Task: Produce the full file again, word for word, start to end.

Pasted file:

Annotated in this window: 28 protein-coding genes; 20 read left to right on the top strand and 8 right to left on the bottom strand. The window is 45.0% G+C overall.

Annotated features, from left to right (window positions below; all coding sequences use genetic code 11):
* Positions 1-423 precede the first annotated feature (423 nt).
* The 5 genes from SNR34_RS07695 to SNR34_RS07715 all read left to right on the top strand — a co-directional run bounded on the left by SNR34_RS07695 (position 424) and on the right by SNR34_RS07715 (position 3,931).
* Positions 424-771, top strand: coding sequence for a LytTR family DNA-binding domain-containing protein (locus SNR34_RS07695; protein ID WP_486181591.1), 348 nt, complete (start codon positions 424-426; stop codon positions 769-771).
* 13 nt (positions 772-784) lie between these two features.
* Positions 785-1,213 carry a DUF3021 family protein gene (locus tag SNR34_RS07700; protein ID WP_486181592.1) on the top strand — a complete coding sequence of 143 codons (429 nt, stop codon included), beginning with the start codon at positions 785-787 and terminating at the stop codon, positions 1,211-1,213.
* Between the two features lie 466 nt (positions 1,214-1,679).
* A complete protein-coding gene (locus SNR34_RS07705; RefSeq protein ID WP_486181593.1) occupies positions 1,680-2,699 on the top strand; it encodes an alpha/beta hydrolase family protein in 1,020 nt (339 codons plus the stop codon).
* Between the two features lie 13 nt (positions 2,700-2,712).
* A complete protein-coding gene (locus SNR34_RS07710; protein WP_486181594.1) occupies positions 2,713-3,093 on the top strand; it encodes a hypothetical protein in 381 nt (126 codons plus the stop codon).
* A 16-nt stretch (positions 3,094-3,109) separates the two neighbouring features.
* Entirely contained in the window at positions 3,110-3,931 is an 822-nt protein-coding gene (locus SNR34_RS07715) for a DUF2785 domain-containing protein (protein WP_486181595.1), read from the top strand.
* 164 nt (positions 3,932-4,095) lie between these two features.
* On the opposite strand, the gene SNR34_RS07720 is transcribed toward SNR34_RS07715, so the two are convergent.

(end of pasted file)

Annotated in this window: 28 protein-coding genes; 20 read left to right on the top strand and 8 right to left on the bottom strand. The window is 45.0% G+C overall.

Annotated features, from left to right (window positions below; all coding sequences use genetic code 11):
* Positions 1-423 precede the first annotated feature (423 nt).
* The 5 genes from SNR34_RS07695 to SNR34_RS07715 all read left to right on the top strand — a co-directional run bounded on the left by SNR34_RS07695 (position 424) and on the right by SNR34_RS07715 (position 3,931).
* Positions 424-771, top strand: coding sequence for a LytTR family DNA-binding domain-containing protein (locus SNR34_RS07695; protein ID WP_486181591.1), 348 nt, complete (start codon positions 424-426; stop codon positions 769-771).
* 13 nt (positions 772-784) lie between these two features.
* Positions 785-1,213 carry a DUF3021 family protein gene (locus tag SNR34_RS07700; protein ID WP_486181592.1) on the top strand — a complete coding sequence of 143 codons (429 nt, stop codon included), beginning with the start codon at positions 785-787 and terminating at the stop codon, positions 1,211-1,213.
* Between the two features lie 466 nt (positions 1,214-1,679).
* A complete protein-coding gene (locus SNR34_RS07705; RefSeq protein ID WP_486181593.1) occupies positions 1,680-2,699 on the top strand; it encodes an alpha/beta hydrolase family protein in 1,020 nt (339 codons plus the stop codon).
* Between the two features lie 13 nt (positions 2,700-2,712).
* A complete protein-coding gene (locus SNR34_RS07710; protein WP_486181594.1) occupies positions 2,713-3,093 on the top strand; it encodes a hypothetical protein in 381 nt (126 codons plus the stop codon).
* A 16-nt stretch (positions 3,094-3,109) separates the two neighbouring features.
* Entirely contained in the window at positions 3,110-3,931 is an 822-nt protein-coding gene (locus SNR34_RS07715) for a DUF2785 domain-containing protein (protein WP_486181595.1), read from the top strand.
* 164 nt (positions 3,932-4,095) lie between these two features.
* On the opposite strand, the gene SNR34_RS07720 is transcribed toward SNR34_RS07715, so the two are convergent.